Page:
It is almost impossible to believe that the man playing Harvey Milk is the same actor in Mystic River, I am Sam and, yes, Fast Times at Ridgemont  High. There is a scene in this film where his character breaks down emotionally that is entirely different than his breakdown in Mystic River and other films. A lot of actors only know one way to show anger, sadness and despair. Penn literally becomes a new person in every film. He is a legendary actor.

The supporting turns are all outstanding. James Franco (as Milk’s lover Scott Smith) gives the best performance I have ever seen from him. Franco has a lot of potential and will hopefully be getting more in depth roles from now on. Emile Hirsch, another underrated actor, is great as Cleve Jones, and Josh Brolin who has been on an absolute tear for the last two years (No Country For Old Men, American Gangster, W.), is spot-on perfect as the bigoted Dan White.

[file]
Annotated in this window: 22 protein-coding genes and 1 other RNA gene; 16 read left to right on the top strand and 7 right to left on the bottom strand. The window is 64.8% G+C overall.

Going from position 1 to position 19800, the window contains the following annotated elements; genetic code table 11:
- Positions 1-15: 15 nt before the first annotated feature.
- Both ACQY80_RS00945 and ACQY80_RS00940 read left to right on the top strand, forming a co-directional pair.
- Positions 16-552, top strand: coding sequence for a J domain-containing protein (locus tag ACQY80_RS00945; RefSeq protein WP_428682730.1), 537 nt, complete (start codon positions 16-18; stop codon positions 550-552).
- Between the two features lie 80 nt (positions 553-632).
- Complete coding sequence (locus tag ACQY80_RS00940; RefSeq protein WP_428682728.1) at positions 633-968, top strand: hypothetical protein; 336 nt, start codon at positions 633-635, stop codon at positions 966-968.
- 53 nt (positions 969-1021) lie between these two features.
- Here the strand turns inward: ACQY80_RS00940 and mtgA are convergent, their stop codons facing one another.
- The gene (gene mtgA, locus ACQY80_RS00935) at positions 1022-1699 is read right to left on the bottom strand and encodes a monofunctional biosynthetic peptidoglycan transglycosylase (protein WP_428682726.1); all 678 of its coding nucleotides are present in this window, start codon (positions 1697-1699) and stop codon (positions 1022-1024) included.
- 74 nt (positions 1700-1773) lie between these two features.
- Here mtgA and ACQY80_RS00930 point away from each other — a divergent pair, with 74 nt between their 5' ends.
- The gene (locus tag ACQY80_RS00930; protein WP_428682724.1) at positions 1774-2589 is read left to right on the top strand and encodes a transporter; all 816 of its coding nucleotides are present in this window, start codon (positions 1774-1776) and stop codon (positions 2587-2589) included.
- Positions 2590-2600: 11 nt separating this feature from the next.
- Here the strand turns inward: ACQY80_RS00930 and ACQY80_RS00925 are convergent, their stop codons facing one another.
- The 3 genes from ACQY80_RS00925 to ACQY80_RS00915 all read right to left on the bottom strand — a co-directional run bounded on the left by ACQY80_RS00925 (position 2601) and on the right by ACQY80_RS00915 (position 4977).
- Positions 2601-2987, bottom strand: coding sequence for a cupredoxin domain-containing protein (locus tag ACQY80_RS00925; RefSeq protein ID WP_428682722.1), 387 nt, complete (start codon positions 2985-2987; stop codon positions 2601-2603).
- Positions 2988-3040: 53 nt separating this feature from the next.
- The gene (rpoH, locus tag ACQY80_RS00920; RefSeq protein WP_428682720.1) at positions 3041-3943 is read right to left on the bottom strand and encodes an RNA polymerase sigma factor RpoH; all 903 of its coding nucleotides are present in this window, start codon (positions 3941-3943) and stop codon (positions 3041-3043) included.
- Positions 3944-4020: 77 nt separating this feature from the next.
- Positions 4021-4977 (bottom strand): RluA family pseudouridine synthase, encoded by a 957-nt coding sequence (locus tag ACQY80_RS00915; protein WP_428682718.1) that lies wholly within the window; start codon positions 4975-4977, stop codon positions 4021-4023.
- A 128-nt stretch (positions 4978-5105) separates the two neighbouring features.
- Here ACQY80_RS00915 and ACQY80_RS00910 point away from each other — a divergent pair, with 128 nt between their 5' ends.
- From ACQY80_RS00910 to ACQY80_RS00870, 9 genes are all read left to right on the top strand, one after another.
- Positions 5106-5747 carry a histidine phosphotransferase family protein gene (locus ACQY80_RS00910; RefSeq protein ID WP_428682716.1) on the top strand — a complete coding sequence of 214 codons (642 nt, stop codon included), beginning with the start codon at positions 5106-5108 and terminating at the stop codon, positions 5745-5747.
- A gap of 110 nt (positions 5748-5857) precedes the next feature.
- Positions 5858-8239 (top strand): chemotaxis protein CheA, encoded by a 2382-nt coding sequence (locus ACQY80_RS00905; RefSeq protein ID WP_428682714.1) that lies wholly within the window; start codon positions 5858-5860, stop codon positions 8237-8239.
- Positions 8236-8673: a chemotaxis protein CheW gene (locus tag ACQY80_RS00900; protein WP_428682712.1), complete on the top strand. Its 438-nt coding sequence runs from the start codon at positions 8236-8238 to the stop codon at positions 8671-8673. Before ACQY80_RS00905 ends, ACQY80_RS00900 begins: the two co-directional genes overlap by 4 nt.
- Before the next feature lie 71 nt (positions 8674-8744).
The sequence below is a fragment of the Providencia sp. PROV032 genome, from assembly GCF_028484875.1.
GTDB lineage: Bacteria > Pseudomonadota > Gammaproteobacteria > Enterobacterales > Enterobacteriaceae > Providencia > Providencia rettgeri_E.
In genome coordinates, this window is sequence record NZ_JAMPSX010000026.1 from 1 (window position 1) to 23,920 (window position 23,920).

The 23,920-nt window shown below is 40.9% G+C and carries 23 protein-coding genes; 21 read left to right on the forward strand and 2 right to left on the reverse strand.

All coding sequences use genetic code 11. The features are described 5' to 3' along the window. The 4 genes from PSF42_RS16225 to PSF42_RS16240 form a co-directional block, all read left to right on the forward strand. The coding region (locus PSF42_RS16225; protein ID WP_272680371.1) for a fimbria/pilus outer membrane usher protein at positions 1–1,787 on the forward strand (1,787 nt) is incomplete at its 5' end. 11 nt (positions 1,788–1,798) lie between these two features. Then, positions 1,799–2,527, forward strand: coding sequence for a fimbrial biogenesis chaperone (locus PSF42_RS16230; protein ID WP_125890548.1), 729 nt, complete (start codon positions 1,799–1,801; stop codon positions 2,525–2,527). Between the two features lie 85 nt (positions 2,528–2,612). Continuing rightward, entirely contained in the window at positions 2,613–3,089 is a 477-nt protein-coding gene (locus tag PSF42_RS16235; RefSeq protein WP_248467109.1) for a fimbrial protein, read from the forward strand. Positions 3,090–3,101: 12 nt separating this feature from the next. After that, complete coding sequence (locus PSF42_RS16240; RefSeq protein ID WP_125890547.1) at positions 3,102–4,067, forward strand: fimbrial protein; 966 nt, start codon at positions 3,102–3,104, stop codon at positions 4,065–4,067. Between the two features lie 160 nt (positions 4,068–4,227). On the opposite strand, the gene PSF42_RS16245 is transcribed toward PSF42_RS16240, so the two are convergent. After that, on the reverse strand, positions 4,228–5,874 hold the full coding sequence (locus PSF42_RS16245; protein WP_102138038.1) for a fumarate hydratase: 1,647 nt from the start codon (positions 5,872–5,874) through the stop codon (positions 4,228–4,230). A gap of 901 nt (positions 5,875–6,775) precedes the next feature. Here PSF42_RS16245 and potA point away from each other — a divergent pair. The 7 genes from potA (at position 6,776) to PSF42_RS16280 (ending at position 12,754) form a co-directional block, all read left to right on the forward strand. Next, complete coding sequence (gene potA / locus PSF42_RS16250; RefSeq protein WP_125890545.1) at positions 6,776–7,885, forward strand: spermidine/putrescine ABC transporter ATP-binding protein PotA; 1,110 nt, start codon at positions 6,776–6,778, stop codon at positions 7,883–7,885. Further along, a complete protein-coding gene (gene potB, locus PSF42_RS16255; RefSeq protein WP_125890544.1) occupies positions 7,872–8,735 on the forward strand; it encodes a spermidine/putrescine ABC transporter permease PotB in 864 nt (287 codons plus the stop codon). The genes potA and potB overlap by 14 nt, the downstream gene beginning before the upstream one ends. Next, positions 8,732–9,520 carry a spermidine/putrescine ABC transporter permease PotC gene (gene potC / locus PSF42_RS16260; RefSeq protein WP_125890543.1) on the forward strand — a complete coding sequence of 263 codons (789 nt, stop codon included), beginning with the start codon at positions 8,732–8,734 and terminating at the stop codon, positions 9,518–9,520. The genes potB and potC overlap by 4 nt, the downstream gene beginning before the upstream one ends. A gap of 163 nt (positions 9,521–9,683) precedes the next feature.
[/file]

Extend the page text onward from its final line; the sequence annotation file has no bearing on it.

Van Sant has been very up-and-down over the years (To Die For and Good Will Hunting being the up and the Psycho remake being the down). With Milk he has surpassed anything he has done before. The costume design is highly accurate and Danny Elfman provides a score that, like Van Sant’s directing, is potent but not over-the-top.

Milk is obviously coming out at a politically relevant time for its subject matter. Despite anyone’s thoughts on the topic and what’s going on nowadays, this is a moving and well-told story. It is as important artistically as it is politically.  An absolute must-see.

4 ½ / 5 stars

Madagascar: Escape 2 Africa